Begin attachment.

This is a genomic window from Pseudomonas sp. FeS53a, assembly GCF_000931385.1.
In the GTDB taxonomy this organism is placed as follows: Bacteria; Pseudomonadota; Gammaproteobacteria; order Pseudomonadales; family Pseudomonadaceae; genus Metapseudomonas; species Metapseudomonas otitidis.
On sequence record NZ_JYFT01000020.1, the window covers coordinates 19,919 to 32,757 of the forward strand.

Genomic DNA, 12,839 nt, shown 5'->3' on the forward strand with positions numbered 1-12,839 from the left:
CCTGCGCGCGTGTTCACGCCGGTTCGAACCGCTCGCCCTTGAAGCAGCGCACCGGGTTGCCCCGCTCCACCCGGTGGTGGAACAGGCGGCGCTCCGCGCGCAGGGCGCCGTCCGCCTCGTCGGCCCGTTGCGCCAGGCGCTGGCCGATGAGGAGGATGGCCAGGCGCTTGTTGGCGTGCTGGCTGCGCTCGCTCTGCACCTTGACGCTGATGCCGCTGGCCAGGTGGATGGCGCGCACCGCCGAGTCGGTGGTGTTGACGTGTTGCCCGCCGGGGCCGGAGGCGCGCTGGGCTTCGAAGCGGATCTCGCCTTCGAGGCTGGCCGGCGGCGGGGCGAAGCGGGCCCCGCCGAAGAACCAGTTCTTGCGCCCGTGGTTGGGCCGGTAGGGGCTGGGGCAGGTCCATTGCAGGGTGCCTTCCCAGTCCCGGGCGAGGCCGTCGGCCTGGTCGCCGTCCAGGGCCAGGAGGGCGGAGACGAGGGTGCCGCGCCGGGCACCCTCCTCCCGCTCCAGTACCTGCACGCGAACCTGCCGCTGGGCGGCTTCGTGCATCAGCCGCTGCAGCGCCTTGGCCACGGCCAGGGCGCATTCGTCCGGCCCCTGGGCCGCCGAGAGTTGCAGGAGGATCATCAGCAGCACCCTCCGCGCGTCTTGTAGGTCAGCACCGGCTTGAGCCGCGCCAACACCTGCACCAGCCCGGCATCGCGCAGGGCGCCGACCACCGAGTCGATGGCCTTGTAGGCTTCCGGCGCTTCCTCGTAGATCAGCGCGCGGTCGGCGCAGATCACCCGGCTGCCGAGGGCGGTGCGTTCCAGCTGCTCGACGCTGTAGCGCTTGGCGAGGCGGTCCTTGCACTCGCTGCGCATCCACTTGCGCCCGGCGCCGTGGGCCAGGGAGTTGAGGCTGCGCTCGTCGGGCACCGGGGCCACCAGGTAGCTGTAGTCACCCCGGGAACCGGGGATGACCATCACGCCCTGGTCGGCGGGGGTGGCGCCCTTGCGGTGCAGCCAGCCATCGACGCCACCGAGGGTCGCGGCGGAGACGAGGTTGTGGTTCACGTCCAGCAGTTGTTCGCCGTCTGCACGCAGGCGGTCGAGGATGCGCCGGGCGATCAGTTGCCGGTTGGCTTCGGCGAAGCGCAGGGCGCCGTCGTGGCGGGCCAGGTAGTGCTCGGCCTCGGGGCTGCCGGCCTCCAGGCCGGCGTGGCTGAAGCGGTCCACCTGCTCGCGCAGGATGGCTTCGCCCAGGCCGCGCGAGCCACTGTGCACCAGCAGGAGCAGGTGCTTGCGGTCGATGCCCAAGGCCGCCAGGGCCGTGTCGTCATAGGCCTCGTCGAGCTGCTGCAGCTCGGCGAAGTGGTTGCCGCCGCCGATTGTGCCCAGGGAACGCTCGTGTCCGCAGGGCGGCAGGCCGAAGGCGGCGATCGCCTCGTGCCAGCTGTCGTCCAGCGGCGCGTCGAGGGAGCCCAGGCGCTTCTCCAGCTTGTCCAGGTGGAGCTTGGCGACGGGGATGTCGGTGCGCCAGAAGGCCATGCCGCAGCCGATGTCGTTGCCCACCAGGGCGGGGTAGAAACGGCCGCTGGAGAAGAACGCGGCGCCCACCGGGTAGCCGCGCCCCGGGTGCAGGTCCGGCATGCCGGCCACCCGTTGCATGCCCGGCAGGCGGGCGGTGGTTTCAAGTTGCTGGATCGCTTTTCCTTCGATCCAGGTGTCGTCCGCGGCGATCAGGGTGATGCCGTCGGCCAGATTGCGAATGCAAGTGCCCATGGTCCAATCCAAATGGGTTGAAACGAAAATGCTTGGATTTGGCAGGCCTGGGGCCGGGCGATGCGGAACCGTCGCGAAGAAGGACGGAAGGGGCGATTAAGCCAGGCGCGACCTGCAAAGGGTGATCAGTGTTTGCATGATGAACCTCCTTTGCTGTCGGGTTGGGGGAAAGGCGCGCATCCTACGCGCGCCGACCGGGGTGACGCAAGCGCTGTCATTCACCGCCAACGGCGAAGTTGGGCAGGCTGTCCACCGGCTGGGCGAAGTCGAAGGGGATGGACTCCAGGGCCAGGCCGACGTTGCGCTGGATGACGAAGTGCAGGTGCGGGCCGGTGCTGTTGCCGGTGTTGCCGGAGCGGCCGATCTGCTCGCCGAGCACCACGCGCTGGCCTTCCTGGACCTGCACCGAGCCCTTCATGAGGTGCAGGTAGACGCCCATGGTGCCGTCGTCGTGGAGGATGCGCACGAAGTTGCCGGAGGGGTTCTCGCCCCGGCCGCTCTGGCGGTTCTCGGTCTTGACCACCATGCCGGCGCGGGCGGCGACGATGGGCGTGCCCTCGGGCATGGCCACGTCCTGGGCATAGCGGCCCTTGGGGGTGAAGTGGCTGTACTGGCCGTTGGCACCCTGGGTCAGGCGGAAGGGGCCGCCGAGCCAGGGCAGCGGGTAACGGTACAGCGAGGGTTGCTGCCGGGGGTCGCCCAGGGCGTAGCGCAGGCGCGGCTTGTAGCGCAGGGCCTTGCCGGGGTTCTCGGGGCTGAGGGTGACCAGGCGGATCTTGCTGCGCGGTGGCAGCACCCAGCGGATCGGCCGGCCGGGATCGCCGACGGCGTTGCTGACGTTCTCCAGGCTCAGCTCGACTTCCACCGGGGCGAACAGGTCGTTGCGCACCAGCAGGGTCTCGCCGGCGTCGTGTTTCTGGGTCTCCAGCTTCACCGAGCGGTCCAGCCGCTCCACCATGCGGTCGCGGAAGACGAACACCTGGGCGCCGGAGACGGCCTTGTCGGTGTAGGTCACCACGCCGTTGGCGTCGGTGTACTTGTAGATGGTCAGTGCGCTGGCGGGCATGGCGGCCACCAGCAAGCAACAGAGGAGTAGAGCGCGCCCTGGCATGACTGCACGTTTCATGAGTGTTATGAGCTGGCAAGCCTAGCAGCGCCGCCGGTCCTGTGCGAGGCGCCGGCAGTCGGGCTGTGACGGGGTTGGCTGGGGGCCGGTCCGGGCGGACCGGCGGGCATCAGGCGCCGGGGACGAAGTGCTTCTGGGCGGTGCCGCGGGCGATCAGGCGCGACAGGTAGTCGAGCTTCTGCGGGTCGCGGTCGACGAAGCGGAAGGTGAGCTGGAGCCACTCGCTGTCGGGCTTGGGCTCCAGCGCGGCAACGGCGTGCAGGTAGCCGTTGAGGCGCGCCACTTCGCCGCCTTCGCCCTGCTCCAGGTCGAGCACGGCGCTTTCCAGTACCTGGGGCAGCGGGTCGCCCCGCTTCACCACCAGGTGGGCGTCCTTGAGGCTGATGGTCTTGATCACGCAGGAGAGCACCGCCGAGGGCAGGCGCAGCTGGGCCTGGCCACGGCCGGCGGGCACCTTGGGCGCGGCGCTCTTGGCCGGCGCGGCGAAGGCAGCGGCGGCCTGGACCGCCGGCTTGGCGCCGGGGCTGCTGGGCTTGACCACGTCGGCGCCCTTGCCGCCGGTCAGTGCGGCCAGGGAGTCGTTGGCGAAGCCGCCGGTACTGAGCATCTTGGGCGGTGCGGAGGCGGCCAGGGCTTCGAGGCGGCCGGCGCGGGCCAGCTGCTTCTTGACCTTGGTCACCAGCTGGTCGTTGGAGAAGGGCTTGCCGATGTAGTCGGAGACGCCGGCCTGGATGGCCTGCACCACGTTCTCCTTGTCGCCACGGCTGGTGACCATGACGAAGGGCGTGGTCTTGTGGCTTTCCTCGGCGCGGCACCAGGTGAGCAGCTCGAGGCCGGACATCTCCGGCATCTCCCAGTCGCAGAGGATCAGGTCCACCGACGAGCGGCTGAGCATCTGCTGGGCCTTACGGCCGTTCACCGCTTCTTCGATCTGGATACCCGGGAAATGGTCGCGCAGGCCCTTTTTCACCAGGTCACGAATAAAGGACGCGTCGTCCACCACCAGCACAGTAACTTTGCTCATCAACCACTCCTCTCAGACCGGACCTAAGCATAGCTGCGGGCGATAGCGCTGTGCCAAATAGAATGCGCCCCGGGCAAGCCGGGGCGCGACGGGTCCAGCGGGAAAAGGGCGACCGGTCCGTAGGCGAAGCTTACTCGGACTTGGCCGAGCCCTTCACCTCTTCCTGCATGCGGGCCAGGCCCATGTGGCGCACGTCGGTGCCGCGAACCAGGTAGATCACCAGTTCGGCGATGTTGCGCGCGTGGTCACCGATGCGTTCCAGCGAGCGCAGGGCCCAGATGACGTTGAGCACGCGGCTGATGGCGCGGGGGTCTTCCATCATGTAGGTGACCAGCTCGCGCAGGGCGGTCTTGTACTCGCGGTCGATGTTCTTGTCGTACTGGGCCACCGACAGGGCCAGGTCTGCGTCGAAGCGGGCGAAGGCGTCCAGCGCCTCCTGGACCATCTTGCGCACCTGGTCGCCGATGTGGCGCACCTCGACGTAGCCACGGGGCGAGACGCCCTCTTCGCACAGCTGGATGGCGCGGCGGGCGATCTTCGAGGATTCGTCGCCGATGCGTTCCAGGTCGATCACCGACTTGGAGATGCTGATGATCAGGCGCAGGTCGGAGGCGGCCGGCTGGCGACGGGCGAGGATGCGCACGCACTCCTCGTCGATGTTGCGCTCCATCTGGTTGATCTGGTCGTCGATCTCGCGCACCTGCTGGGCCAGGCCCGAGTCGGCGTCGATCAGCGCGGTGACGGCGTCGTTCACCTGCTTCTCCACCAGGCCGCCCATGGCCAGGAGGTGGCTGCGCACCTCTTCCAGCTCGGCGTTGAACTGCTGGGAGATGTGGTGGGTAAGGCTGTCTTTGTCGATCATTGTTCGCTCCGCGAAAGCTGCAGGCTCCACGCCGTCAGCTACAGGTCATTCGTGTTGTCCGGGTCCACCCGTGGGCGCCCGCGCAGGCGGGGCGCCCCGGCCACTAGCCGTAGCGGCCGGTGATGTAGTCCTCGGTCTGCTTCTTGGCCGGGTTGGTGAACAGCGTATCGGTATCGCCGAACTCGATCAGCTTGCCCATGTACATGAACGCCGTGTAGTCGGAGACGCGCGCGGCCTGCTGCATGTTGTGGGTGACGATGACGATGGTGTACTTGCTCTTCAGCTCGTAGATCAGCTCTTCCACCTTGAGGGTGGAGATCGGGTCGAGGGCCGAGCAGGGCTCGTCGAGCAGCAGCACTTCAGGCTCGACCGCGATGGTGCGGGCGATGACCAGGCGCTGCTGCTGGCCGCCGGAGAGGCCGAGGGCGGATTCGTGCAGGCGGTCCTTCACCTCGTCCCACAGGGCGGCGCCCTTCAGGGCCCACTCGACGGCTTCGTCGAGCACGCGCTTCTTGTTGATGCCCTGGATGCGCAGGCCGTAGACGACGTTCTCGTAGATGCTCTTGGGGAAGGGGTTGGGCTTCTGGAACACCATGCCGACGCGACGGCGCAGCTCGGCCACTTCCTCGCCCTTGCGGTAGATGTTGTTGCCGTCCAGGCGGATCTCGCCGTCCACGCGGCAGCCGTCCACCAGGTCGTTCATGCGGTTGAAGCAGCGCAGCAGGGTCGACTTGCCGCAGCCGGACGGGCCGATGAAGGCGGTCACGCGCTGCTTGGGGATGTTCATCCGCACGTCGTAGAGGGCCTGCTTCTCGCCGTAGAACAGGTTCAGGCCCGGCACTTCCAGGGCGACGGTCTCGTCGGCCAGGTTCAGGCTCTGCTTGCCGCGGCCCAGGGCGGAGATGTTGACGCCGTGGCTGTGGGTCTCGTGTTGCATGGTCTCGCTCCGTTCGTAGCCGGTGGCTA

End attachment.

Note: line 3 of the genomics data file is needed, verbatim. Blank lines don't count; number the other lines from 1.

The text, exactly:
On sequence record NZ_JYFT01000020.1, the window covers coordinates 19,919 to 32,757 of the forward strand.